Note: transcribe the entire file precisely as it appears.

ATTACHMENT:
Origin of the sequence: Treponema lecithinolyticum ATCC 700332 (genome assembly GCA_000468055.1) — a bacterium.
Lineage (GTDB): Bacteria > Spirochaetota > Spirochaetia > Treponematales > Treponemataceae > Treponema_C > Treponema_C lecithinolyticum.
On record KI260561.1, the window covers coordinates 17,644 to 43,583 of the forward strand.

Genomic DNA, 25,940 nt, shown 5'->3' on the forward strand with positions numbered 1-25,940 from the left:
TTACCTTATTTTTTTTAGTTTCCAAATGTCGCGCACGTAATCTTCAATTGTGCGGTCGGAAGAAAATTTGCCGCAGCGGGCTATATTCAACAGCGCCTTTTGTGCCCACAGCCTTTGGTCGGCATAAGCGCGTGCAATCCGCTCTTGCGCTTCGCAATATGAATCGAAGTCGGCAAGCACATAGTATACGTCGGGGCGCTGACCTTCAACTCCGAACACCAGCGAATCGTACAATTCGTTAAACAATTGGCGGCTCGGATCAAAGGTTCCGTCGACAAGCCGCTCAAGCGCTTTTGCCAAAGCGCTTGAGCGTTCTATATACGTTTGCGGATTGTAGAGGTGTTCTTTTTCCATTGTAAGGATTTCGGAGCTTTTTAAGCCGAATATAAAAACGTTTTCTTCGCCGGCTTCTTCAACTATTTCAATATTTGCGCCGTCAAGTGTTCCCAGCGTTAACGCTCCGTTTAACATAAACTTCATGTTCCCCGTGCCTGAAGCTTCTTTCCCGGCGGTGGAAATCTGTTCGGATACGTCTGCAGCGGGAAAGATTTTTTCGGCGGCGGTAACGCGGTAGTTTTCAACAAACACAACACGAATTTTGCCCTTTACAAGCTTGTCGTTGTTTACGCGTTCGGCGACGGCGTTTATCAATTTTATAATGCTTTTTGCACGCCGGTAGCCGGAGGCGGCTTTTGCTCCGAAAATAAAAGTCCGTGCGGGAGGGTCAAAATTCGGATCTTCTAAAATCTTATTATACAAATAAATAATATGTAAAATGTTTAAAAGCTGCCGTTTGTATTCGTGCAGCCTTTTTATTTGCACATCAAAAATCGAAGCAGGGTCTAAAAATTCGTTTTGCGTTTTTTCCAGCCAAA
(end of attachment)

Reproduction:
Origin of the sequence: Treponema lecithinolyticum ATCC 700332 (genome assembly GCA_000468055.1) — a bacterium.
Lineage (GTDB): Bacteria > Spirochaetota > Spirochaetia > Treponematales > Treponemataceae > Treponema_C > Treponema_C lecithinolyticum.
On record KI260561.1, the window covers coordinates 17,644 to 43,583 of the forward strand.

Genomic DNA, 25,940 nt, shown 5'->3' on the forward strand with positions numbered 1-25,940 from the left:
TTACCTTATTTTTTTTAGTTTCCAAATGTCGCGCACGTAATCTTCAATTGTGCGGTCGGAAGAAAATTTGCCGCAGCGGGCTATATTCAACAGCGCCTTTTGTGCCCACAGCCTTTGGTCGGCATAAGCGCGTGCAATCCGCTCTTGCGCTTCGCAATATGAATCGAAGTCGGCAAGCACATAGTATACGTCGGGGCGCTGACCTTCAACTCCGAACACCAGCGAATCGTACAATTCGTTAAACAATTGGCGGCTCGGATCAAAGGTTCCGTCGACAAGCCGCTCAAGCGCTTTTGCCAAAGCGCTTGAGCGTTCTATATACGTTTGCGGATTGTAGAGGTGTTCTTTTTCCATTGTAAGGATTTCGGAGCTTTTTAAGCCGAATATAAAAACGTTTTCTTCGCCGGCTTCTTCAACTATTTCAATATTTGCGCCGTCAAGTGTTCCCAGCGTTAACGCTCCGTTTAACATAAACTTCATGTTCCCCGTGCCTGAAGCTTCTTTCCCGGCGGTGGAAATCTGTTCGGATACGTCTGCAGCGGGAAAGATTTTTTCGGCGGCGGTAACGCGGTAGTTTTCAACAAACACAACACGAATTTTGCCCTTTACAAGCTTGTCGTTGTTTACGCGTTCGGCGACGGCGTTTATCAATTTTATAATGCTTTTTGCACGCCGGTAGCCGGAGGCGGCTTTTGCTCCGAAAATAAAAGTCCGTGCGGGAGGGTCAAAATTCGGATCTTCTAAAATCTTATTATACAAATAAATAATATGTAAAATGTTTAAAAGCTGCCGTTTGTATTCGTGCAGCCTTTTTATTTGCACATCAAAAATCGAAGCAGGGTCTAAAAATTCGTTTTGCGTTTTTTCCAGCCAAA